> automatically updated
> and distributed after a CVS update. Alas, it's not in place (yet)
> It isn't why CVS is good. CVS is just a tool. It's the LDP
> policy that counts here.
> Otherwise you end up having your horizons defined by a tool.
> Dare I say it? This is
> a prime example of geekthink. You have a problem, find a tool
> that sort of does some
> useful stuff, lose sight of the problem, and wander among the
> trees of CVS. The
> logic should be:
> LDP wants to accomplish a), b), .... z). It has decided to
> use CVS to accomplish the
> d), h)....and r) goals. Here's what LDP gets out of it:....
> Here's what you get out
> of it:... Here are the steps to use the LDP CVS server:...
> Here's what you need to
> accomplish those steps:.....
We've got the goals, and some ideas on how to use CVS to accomplish those
goals. Most of these ideas are stored in the heads of some of the people
who have been here for a while, and we're a bit lax on communicating with
Mark, and the LDP list in general, about what we're doing. We'll get there,
and maybe we can write some more on that. However, I think it should
probably go on the CVS list, so that the people who are really interested in
that can keep track, and we don't clutter up this list. I think Mark has
some info about that in the HOWTO-HOWTO, so subscribe and take this part of
it there please.
[snip more comments that are totally out of context]
> >6) Logging into the CVS server so you are authenticated and
> can update files.
> Assume I know nothing. Break it down into steps, do each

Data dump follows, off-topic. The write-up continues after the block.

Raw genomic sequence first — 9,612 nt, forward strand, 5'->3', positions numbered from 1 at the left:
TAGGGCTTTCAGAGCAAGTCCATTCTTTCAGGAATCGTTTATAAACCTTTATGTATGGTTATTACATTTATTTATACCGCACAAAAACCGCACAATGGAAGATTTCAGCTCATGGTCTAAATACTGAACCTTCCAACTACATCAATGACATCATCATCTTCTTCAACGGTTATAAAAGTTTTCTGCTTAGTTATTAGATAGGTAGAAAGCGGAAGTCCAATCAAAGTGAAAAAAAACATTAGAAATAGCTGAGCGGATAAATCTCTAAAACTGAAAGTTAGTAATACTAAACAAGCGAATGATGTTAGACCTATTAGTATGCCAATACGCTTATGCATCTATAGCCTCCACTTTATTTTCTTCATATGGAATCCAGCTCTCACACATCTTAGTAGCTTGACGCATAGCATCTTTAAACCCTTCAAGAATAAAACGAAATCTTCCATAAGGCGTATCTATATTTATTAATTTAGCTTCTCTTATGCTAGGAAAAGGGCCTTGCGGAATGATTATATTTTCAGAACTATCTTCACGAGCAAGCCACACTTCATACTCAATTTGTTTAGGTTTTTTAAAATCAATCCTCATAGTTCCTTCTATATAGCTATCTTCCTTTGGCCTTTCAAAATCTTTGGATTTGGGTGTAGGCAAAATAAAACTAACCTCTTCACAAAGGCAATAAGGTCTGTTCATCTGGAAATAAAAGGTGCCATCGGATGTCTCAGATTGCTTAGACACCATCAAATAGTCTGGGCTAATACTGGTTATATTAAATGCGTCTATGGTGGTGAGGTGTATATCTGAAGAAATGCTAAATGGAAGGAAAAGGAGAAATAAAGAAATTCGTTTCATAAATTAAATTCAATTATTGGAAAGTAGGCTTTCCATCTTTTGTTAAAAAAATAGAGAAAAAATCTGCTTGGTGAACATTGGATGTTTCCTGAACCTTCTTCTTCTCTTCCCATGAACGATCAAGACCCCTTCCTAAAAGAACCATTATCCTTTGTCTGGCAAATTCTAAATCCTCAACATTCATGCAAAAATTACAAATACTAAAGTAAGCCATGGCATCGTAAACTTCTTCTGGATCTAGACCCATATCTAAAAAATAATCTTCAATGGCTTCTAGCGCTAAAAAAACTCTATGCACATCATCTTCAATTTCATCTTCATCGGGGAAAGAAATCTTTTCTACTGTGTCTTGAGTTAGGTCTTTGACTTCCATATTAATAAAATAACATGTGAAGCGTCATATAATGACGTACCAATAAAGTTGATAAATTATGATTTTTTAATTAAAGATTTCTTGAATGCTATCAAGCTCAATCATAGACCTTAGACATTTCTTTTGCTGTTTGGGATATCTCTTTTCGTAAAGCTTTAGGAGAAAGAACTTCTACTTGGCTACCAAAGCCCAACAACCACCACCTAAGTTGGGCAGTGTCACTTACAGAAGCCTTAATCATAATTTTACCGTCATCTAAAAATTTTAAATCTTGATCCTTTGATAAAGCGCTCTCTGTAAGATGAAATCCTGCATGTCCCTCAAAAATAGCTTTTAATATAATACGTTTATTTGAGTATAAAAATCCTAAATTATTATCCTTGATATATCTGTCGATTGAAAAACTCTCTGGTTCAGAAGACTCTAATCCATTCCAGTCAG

> step, and explain what
> you're doing.
Yes, the docs with regard to CVS are, uhm, not good. We can do better,
certainly. I've already volunteered for one thing this email, not sure that
it would be good to volunteer for another. Any takers?
> >7) The $ is the shell prompt. I guess I could use
> [markk@wayga ~]$, but $
> is a bit simpler. This is getting maybe to my biggest issue
> with this. We
> have to assume that LDP authors know *something* about Linux,
> or else they
> wouldn't be writing.
> You use different prompts in different examples. Be
> consistent. Use the same prompt
> everywhere. Somewhere in your doc, explain what you are
> doing. Books do this
> consistently, and usually use a different font for what the
> computer types and what
> you type. They also explain their conventions up front.
I'd like to see us adopt some more formal conventions, and have them better
stated. We could even provide a short section that people could just block
include into their HOWTOs that shows the general conventions. For a good
online, current, DocBook example of that, check out the GNOME Documentation